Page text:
The U.K. has unveiled the plans to regulate some cryptocurrencies as a part of a broader plan to become a global hub for digital assets as Europe and the U.S. race towards it.
Undeniably, cryptocurrencies have exploded in popularity, leading officials to contemplate their risks and financial stability. “The U.K. is open for business – open for crypto businesses,” John Glen, the Economic Secretary to the Treasury, said in a speech on Monday.
He further continued as the Treasury chief Rishi Sunak has asked the Royal Mint to create a digital collectable known as an NFT as an “emblem of the forward-looking approach the U.K. is determined to take.”
Stable coins to carry forth the cryptocurrency baton in the U.K.
In the previous month, the United States has been working on releasing drafts for cryptocurrency regulation, while the European Union lawmakers are drafting rules for monitoring and controlling crypto assets.
Glen further said that the government plans to update laws for a cryptocurrency called stable coins. This will encourage issuers and buyers to operate and grow the cryptocurrency in the U.K. Stable coins have their value tied to gold, making them less volatile than the other cryptocurrencies in the world like bitcoin, which can quickly depreciate.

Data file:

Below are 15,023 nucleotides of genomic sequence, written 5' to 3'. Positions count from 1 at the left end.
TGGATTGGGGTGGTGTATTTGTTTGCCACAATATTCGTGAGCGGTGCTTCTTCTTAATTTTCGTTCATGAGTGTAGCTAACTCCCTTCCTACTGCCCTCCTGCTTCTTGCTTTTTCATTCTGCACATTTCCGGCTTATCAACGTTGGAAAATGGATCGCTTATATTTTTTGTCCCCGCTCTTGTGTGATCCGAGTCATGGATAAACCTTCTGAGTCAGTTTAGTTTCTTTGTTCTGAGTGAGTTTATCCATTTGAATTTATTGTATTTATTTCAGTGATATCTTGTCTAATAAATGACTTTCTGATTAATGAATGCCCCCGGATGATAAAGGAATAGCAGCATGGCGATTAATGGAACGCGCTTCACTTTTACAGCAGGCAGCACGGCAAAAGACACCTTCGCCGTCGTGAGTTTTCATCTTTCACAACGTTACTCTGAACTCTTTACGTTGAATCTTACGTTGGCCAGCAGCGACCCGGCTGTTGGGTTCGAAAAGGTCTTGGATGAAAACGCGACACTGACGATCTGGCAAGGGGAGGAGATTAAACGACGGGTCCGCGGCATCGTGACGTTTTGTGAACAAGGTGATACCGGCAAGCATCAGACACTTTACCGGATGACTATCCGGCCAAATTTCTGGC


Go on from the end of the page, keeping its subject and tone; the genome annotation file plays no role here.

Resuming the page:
“This will also enable consumers to use stable coin payment services with confidence,” Glen said, without specifying which stable coins would be regulated. Investors use stable coins to pay fees on cryptocurrency trading exchanges or send money. Currently, there are more than 200 stable coins, the biggest ones being Tether and USD coins.
Crypto technology to be used while issuing government debt
The U.K. also plans on exploring the idea of using cryptocurrency technology in government debt. In fact, the Treasury Chief, Rishi Sunak, has commissioned the Royal Mint to create a non-fungible token or an NFT by this summer. NFT is similar to blockchain technology and employs encryption technology that results in artworks or sports memorabilia, which is then sold for millions.
Glen said that the government is now looking at “regulating a broader set of crypto activities, including trading of tokens like bitcoin,” with a consultation expected later this year.